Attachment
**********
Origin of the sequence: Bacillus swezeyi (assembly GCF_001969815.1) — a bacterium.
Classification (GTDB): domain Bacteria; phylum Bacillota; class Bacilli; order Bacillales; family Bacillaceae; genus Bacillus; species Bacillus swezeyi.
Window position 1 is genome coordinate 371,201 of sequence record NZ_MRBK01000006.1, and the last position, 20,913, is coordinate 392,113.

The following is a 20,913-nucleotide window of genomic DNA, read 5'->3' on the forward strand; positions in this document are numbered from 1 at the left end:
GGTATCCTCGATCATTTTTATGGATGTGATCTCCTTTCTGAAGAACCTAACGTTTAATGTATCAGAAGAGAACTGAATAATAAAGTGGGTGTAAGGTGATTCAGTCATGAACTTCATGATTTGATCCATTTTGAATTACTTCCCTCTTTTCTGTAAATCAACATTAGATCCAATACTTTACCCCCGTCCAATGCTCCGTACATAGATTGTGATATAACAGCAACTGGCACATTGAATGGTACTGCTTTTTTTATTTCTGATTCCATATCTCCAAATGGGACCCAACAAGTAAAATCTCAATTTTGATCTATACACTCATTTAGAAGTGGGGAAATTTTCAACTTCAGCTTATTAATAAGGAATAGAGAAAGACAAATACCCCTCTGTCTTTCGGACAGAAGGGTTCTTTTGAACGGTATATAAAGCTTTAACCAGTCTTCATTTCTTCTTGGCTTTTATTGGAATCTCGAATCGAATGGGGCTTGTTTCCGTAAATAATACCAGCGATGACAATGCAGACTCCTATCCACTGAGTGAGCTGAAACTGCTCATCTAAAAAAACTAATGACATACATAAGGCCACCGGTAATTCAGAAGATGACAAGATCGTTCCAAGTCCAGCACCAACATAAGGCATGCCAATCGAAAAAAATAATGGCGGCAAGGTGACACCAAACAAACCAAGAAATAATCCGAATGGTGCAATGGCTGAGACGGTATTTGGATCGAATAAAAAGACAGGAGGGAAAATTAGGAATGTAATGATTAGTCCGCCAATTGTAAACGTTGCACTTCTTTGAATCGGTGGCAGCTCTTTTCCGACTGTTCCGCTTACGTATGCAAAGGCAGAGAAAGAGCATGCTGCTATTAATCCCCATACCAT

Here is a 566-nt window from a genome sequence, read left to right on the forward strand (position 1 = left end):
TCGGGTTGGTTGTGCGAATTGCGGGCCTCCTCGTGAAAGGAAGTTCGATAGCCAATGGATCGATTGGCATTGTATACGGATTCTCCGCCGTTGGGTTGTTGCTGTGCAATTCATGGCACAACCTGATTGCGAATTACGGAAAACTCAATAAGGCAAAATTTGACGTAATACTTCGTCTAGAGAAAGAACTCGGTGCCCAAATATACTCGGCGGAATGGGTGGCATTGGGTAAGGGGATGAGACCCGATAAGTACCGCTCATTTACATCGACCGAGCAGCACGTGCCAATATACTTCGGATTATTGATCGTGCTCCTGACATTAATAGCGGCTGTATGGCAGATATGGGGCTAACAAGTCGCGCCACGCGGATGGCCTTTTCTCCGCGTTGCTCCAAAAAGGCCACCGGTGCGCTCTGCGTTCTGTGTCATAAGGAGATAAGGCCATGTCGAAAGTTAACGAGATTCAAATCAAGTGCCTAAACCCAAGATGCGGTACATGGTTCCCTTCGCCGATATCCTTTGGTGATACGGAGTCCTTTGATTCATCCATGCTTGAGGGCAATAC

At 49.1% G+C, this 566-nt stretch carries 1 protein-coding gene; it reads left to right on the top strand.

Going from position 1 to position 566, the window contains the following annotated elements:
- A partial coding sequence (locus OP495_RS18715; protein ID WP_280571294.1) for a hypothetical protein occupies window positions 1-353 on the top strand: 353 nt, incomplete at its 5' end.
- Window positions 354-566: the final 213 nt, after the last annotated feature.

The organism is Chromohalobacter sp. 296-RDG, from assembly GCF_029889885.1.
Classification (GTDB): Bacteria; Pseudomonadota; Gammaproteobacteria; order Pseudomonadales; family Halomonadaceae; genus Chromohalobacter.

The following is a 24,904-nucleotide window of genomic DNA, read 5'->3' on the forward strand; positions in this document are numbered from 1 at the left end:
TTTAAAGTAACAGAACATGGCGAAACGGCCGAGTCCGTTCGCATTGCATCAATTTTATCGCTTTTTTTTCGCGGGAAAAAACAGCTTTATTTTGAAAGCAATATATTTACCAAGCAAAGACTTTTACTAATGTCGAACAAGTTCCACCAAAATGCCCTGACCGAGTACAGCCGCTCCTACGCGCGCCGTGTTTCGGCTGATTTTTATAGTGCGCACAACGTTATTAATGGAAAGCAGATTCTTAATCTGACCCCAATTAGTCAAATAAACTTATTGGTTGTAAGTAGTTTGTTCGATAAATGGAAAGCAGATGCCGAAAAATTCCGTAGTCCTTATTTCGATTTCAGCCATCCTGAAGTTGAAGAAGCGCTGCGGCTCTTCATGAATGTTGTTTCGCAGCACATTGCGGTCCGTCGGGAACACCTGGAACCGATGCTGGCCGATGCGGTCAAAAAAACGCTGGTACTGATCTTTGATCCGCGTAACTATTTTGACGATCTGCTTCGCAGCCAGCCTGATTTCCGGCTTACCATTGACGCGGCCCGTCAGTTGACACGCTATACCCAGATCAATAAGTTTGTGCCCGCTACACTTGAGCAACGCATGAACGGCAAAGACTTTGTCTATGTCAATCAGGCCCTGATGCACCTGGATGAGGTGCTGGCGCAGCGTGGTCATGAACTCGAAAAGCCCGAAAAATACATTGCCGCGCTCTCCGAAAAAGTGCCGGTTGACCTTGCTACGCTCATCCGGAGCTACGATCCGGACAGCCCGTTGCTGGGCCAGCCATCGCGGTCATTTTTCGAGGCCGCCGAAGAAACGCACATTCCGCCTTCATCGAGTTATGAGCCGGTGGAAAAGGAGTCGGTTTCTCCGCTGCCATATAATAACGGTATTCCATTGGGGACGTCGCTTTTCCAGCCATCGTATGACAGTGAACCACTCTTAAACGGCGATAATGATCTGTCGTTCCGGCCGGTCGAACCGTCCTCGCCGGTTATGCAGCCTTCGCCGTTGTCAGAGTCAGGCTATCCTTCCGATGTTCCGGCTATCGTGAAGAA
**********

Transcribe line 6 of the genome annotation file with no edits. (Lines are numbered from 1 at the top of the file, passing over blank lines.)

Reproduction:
Here is a 566-nt window from a genome sequence, read left to right on the forward strand (position 1 = left end):